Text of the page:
I had all kinds of complications in the hospital including but not limited to two episodes of e-coli, a sepsis infection, mouth warts called mucositis which were torn apart by my braces of the time, damage to my heart working at a reduced percentage and many minor fevers and lots of nausea.
My brother and sister both got tested to see if they are a match. Siblings have a one in four chance of being a potential candidate for stem cell transplant and these are the only family members that can be tested specifically for a particular recipient. My brother was not a fair match, and my sister was, however her previous lymphoma 8 years prior put me at 70% chance of relapse of a blood cancer within 5 years (if I remember correctly), so an anonymous donor was my best bet.
So we’re now July, and they’ve found an anonymous stem cell donor. This donor for the allogeneic transplant would be donating to potentially save my life. They explain that I have to do another induction treatment, this time of 10 days starting at day minus 10 counting down to day minus one, then zero which is transplant day. And every day after that they count up. On day 100, if I am still NED, the transplant is considered successful. Day zero was August 26th, 2011 and here I am December 2011 completely bald at around 100 days post-transplant.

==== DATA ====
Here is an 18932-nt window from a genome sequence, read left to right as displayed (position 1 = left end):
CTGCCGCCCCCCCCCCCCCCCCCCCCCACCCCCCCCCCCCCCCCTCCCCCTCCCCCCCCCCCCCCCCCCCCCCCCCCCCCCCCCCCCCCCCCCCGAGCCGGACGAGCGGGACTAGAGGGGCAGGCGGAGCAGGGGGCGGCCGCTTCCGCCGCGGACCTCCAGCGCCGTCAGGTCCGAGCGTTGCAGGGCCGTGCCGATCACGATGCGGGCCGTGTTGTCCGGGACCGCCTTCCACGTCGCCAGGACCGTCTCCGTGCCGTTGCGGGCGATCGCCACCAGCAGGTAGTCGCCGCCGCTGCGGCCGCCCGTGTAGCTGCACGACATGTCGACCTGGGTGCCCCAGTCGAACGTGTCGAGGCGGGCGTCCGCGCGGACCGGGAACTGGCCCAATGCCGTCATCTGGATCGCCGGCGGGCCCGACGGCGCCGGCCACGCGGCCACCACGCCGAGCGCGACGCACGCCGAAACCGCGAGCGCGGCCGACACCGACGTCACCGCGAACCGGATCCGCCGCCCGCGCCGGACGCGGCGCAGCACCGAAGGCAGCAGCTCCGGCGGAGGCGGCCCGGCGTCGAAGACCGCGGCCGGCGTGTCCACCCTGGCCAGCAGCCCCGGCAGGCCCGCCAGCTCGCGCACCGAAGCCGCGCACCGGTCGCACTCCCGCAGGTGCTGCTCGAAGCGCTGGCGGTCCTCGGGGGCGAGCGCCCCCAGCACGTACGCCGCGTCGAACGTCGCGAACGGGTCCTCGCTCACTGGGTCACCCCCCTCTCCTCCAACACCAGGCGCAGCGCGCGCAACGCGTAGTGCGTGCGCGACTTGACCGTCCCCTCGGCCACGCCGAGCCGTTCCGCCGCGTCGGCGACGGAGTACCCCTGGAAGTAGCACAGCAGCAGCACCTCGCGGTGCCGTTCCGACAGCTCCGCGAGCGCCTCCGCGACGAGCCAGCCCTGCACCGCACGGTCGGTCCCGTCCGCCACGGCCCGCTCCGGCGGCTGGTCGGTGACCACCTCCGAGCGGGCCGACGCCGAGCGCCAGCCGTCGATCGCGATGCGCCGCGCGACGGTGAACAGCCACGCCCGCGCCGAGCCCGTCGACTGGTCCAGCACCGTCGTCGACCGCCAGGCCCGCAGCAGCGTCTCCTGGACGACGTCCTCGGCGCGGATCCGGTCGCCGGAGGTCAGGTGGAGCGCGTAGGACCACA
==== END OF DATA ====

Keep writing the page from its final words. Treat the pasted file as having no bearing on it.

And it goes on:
There were more complications in the hospital after the stem cell transplant such as a gall bladder with over 30 stones infected to the point of gangrene that had to be removed and post-transplant diabetes which extended my hospital stay (in isolation with no human physical contact) to about nine and a half months.
For the 100 days I was on all kinds of steroids to combat GvHD, but this never was an issue for me. The transplant was successful, and now I could take a deep breath. I wouldn’t find out who my donor was until two years later. They asked if I wanted to exchange information. Not even my Drs knew who it was. They turn your name into a code of numbers and letters so both parties are completely kept anonymous to everyone. I said I do, and in December 2013 I was told that my donor had consented too and that I would be emailed the coordinates in the next week.